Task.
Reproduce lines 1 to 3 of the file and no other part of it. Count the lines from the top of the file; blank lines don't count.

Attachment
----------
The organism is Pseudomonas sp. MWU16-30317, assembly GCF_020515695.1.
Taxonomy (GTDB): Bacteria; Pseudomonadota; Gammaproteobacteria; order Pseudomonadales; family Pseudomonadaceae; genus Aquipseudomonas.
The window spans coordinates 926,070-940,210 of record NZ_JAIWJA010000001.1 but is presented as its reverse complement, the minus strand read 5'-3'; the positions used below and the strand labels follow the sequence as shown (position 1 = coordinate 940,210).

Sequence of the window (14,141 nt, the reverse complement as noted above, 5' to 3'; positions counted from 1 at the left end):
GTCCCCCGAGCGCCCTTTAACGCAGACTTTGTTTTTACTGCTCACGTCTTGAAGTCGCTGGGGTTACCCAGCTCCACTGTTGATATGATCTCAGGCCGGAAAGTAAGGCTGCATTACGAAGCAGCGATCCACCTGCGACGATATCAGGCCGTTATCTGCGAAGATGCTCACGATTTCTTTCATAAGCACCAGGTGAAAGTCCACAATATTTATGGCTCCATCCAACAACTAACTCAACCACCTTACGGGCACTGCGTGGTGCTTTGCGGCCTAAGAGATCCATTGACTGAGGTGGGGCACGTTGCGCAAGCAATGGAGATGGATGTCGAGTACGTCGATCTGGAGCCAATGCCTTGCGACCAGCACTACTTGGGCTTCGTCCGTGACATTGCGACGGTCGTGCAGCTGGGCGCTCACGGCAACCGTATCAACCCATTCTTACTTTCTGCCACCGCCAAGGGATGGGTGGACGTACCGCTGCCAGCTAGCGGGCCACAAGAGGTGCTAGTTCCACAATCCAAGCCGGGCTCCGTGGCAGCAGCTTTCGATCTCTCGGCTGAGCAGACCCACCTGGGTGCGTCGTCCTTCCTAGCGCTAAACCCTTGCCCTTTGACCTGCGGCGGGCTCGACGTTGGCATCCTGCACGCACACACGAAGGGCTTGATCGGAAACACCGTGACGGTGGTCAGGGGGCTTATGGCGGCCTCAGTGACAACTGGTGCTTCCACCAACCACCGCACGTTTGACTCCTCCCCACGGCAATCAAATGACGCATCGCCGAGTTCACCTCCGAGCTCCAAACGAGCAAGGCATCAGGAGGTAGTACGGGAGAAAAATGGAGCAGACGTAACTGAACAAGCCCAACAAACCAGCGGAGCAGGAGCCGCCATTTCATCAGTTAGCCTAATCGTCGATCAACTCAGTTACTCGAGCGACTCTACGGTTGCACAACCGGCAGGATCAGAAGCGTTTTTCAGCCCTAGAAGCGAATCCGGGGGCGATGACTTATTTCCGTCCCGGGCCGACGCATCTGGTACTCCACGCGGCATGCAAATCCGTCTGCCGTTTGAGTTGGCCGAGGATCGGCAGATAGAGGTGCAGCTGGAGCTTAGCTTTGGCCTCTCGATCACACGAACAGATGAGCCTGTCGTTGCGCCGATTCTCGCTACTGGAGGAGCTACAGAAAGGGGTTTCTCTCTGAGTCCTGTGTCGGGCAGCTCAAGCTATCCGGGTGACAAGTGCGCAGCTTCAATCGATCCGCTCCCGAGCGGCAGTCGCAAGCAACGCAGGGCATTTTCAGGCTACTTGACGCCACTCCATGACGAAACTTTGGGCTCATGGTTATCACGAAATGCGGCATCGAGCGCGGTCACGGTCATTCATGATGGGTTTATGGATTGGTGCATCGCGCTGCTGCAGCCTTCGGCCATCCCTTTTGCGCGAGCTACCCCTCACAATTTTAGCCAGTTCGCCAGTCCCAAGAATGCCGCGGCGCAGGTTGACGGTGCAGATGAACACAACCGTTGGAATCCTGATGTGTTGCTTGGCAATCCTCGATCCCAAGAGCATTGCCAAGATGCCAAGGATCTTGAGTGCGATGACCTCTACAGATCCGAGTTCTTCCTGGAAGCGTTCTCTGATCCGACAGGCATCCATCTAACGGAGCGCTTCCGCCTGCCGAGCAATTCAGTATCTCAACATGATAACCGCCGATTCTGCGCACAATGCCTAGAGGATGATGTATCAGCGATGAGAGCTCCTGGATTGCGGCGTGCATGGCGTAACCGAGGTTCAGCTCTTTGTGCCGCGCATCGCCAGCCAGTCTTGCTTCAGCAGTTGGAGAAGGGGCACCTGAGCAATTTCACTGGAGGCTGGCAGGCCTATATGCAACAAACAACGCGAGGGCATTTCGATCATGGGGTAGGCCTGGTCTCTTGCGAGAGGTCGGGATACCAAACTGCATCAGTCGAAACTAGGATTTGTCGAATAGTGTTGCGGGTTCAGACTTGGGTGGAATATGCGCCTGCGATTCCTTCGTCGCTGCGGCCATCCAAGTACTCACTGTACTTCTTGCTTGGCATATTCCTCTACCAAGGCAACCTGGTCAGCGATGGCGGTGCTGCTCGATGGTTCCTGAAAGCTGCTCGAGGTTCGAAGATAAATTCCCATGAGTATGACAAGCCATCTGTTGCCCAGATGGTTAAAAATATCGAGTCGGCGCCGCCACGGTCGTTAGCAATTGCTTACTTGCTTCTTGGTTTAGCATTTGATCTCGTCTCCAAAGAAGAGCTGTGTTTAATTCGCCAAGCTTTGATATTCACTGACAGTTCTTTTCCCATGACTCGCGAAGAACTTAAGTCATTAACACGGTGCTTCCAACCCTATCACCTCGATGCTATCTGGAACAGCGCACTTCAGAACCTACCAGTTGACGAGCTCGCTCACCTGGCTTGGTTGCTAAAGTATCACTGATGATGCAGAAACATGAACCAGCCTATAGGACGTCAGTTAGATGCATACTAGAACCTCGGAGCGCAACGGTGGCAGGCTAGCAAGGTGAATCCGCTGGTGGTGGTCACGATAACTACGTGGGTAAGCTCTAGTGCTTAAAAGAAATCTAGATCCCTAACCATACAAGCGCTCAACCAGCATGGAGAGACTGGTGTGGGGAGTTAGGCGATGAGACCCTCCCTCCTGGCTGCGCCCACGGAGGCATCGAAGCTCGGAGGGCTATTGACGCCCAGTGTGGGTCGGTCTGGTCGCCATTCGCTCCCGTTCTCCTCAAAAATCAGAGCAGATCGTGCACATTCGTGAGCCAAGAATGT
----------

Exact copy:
The organism is Pseudomonas sp. MWU16-30317, assembly GCF_020515695.1.
Taxonomy (GTDB): Bacteria; Pseudomonadota; Gammaproteobacteria; order Pseudomonadales; family Pseudomonadaceae; genus Aquipseudomonas.
The window spans coordinates 926,070-940,210 of record NZ_JAIWJA010000001.1 but is presented as its reverse complement, the minus strand read 5'-3'; the positions used below and the strand labels follow the sequence as shown (position 1 = coordinate 940,210).